Originally from Auckland (Windsor Park Baptist Church), Colin and Christine spent 17 years based at LAMB hospital in Bangladesh before relocating to the UK. Colin currently leads Interserve’s cross-cultural team in England and Wales helping groups and churches reach out to their Muslim neighbours. He will be touring New Zealand next year to speak on relating to Muslims with grace and truth.
After 12 years, she finally heard words that matched what she felt inside. I was speaking on Christian/Muslim relations at Spring Harvest, a large evangelical conference in the UK. During a break, Famida came and asked permission to share something. It was so difficult for her to speak in public that she wrote her words down and a friend read it for her.
I paraphrase what she wrote:
“I come from a Muslim background but met Jesus 12 years ago and ended up going to my local church. They were stunned and surprised that a Muslim could come to faith in Jesus and were overjoyed to have me attending their church. But very quickly it became obvious that they didn’t know what to do with me. I was a trophy, a testimony – not a sister. I have a heritage that is deep and rich but it seemed to count for nothing and so I became a trophy to be pointed at and admired.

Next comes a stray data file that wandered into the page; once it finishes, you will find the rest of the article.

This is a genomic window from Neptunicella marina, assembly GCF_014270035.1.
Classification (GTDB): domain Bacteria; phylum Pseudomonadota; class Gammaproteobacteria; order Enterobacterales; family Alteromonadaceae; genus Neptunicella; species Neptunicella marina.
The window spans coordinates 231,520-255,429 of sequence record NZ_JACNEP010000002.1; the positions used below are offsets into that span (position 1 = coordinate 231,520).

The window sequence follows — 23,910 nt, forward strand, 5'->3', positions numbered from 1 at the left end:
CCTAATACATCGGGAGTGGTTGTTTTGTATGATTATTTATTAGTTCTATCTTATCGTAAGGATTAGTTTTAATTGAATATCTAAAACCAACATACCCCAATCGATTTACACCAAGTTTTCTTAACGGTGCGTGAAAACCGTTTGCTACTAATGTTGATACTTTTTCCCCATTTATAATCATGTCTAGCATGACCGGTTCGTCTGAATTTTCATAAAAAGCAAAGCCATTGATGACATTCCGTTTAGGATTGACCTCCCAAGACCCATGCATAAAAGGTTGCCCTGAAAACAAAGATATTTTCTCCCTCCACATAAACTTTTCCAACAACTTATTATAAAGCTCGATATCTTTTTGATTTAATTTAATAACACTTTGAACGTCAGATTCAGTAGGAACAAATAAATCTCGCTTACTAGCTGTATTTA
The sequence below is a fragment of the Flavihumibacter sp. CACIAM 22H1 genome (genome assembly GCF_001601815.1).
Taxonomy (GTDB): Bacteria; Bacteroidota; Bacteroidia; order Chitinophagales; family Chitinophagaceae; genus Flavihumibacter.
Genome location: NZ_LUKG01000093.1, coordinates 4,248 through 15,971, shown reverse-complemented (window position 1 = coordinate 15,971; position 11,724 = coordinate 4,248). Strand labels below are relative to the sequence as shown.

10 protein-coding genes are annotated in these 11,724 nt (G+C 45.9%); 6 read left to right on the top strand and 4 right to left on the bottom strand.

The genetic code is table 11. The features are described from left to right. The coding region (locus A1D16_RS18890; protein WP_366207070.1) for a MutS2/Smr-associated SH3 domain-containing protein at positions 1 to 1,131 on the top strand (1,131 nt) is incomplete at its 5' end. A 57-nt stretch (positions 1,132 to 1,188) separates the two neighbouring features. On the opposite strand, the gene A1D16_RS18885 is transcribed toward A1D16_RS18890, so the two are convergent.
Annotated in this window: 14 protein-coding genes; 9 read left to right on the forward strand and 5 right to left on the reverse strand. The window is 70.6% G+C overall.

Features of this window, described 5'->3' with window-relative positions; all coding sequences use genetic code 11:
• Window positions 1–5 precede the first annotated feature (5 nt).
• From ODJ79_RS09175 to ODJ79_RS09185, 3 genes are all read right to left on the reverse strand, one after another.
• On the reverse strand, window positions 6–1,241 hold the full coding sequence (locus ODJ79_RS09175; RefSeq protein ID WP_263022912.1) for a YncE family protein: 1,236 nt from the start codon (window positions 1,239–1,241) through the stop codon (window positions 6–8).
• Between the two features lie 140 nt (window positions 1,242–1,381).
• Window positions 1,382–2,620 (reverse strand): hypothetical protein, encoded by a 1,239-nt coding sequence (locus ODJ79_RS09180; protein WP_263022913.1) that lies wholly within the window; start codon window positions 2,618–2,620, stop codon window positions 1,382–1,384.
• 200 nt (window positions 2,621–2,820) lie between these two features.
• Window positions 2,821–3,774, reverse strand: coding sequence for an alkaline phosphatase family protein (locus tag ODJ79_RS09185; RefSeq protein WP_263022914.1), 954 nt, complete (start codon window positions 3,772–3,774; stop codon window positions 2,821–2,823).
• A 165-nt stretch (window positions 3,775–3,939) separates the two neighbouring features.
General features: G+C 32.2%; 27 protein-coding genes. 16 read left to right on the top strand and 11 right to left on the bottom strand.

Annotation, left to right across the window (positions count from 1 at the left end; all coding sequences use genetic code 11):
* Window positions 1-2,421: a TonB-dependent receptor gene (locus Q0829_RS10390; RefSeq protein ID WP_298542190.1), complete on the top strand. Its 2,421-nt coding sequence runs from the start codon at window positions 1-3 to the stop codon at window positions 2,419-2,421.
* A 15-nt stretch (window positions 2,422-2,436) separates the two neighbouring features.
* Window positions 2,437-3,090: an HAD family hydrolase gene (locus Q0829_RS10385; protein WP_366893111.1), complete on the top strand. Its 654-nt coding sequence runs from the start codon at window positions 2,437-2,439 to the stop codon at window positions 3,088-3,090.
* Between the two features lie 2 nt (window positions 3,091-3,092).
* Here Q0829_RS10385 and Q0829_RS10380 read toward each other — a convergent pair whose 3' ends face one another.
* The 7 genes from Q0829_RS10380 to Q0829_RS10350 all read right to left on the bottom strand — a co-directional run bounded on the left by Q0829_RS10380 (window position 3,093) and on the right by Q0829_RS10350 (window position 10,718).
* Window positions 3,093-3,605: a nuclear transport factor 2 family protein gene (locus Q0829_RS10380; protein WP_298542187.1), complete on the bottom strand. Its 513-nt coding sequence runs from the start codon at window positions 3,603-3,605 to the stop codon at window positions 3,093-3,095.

“My friends, our Muslim brothers and sisters are not trophies to be won; we are people to be loved.”
I’d been speaking on relating to our Muslim neighbours with grace and truth. In my words Famida had recognised something of her journey. Too often in the UK Christians treat Muslims as enemies to be avoided or scorned rather than neighbours who Jesus challenges us to love.
During the 17 years we spent working in Bangladesh we’d seen God building a church using people with a Muslim background. None of them could be regarded as a trophy because everyone had the same story of meeting Christ and receiving his grace and leaving Islam behind.
Now in the UK we recognise two major blockages to similar growth. First, there is the fear that sits inside of us when we regard another person or people group as an enemy. Second, flowing from the first, is the lack of confidence many Christians have in the ability of Jesus to call Muslims to himself.
Do we have a sense of God’s sovereignty working within today’s changing world? Do we have a sense that Muslim people are looking for God’s Kingdom and that the answer to that search is Jesus?
The challenge is to reach out in love and be confident in Christ’s ability to bring people from a Muslim background into his family. And the reason we reach out is so that our Muslim neighbours can become our brothers and sisters, not trophies. Oh Lord, increase our faith.